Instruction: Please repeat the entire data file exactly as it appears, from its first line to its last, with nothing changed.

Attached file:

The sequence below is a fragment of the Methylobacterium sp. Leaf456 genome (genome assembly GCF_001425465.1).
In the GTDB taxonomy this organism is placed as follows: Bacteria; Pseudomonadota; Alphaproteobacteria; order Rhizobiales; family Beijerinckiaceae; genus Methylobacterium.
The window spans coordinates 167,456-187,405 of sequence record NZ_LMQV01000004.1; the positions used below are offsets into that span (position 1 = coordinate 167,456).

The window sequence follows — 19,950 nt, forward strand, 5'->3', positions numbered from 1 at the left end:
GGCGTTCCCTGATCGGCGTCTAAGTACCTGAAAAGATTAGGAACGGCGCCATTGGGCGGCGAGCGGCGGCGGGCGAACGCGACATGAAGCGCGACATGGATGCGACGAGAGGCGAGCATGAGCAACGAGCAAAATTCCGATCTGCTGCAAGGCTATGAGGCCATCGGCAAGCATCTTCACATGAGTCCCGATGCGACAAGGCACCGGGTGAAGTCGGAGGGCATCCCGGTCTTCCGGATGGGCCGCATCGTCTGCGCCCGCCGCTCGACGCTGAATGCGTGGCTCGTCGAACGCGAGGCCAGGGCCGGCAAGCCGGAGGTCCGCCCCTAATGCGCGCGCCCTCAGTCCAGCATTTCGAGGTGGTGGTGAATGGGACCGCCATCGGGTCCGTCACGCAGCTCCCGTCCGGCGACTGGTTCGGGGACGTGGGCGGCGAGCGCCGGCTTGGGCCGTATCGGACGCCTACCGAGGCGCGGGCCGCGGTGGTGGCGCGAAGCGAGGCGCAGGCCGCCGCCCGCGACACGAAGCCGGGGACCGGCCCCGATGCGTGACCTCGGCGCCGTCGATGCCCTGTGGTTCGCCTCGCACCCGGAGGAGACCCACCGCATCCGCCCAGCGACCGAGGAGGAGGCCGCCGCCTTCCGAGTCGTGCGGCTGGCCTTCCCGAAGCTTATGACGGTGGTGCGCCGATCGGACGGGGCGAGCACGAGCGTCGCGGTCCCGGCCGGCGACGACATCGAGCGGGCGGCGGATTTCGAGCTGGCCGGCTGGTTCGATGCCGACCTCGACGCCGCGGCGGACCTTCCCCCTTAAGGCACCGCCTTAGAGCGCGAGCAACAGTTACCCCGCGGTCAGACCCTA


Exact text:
The sequence below is a fragment of the Methylobacterium sp. Leaf456 genome (genome assembly GCF_001425465.1).
In the GTDB taxonomy this organism is placed as follows: Bacteria; Pseudomonadota; Alphaproteobacteria; order Rhizobiales; family Beijerinckiaceae; genus Methylobacterium.
The window spans coordinates 167,456-187,405 of sequence record NZ_LMQV01000004.1; the positions used below are offsets into that span (position 1 = coordinate 167,456).

The window sequence follows — 19,950 nt, forward strand, 5'->3', positions numbered from 1 at the left end:
GGCGTTCCCTGATCGGCGTCTAAGTACCTGAAAAGATTAGGAACGGCGCCATTGGGCGGCGAGCGGCGGCGGGCGAACGCGACATGAAGCGCGACATGGATGCGACGAGAGGCGAGCATGAGCAACGAGCAAAATTCCGATCTGCTGCAAGGCTATGAGGCCATCGGCAAGCATCTTCACATGAGTCCCGATGCGACAAGGCACCGGGTGAAGTCGGAGGGCATCCCGGTCTTCCGGATGGGCCGCATCGTCTGCGCCCGCCGCTCGACGCTGAATGCGTGGCTCGTCGAACGCGAGGCCAGGGCCGGCAAGCCGGAGGTCCGCCCCTAATGCGCGCGCCCTCAGTCCAGCATTTCGAGGTGGTGGTGAATGGGACCGCCATCGGGTCCGTCACGCAGCTCCCGTCCGGCGACTGGTTCGGGGACGTGGGCGGCGAGCGCCGGCTTGGGCCGTATCGGACGCCTACCGAGGCGCGGGCCGCGGTGGTGGCGCGAAGCGAGGCGCAGGCCGCCGCCCGCGACACGAAGCCGGGGACCGGCCCCGATGCGTGACCTCGGCGCCGTCGATGCCCTGTGGTTCGCCTCGCACCCGGAGGAGACCCACCGCATCCGCCCAGCGACCGAGGAGGAGGCCGCCGCCTTCCGAGTCGTGCGGCTGGCCTTCCCGAAGCTTATGACGGTGGTGCGCCGATCGGACGGGGCGAGCACGAGCGTCGCGGTCCCGGCCGGCGACGACATCGAGCGGGCGGCGGATTTCGAGCTGGCCGGCTGGTTCGATGCCGACCTCGACGCCGCGGCGGACCTTCCCCCTTAAGGCACCGCCTTAGAGCGCGAGCAACAGTTACCCCGCGGTCAGACCCTA